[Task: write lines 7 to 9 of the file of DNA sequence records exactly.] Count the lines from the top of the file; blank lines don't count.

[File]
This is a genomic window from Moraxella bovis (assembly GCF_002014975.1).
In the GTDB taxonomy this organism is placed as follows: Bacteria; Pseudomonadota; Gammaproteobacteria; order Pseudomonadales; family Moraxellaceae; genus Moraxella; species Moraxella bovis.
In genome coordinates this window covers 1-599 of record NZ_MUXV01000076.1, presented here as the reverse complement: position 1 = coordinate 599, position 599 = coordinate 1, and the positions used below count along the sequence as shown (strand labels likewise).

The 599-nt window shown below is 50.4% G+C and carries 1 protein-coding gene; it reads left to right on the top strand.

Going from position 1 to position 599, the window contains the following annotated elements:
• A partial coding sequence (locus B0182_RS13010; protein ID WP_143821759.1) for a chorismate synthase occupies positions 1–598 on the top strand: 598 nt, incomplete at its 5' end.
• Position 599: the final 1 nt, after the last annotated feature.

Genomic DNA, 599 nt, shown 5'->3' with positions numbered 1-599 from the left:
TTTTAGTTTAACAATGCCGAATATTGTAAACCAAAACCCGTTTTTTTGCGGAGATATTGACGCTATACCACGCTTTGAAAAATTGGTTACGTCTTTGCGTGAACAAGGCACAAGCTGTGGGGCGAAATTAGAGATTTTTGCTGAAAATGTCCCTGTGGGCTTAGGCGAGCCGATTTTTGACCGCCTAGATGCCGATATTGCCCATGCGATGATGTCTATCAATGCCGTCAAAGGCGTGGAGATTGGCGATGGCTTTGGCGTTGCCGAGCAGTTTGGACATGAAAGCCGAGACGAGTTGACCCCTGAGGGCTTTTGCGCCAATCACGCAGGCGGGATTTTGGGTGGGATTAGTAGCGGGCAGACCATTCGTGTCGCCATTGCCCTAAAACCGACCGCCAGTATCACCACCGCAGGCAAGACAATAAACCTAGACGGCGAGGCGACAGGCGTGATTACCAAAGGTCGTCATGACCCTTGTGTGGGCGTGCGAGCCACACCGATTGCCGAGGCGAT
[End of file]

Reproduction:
• Position 599: the final 1 nt, after the last annotated feature.

Genomic DNA, 599 nt, shown 5'->3' with positions numbered 1-599 from the left:
TTTTAGTTTAACAATGCCGAATATTGTAAACCAAAACCCGTTTTTTTGCGGAGATATTGACGCTATACCACGCTTTGAAAAATTGGTTACGTCTTTGCGTGAACAAGGCACAAGCTGTGGGGCGAAATTAGAGATTTTTGCTGAAAATGTCCCTGTGGGCTTAGGCGAGCCGATTTTTGACCGCCTAGATGCCGATATTGCCCATGCGATGATGTCTATCAATGCCGTCAAAGGCGTGGAGATTGGCGATGGCTTTGGCGTTGCCGAGCAGTTTGGACATGAAAGCCGAGACGAGTTGACCCCTGAGGGCTTTTGCGCCAATCACGCAGGCGGGATTTTGGGTGGGATTAGTAGCGGGCAGACCATTCGTGTCGCCATTGCCCTAAAACCGACCGCCAGTATCACCACCGCAGGCAAGACAATAAACCTAGACGGCGAGGCGACAGGCGTGATTACCAAAGGTCGTCATGACCCTTGTGTGGGCGTGCGAGCCACACCGATTGCCGAGGCGAT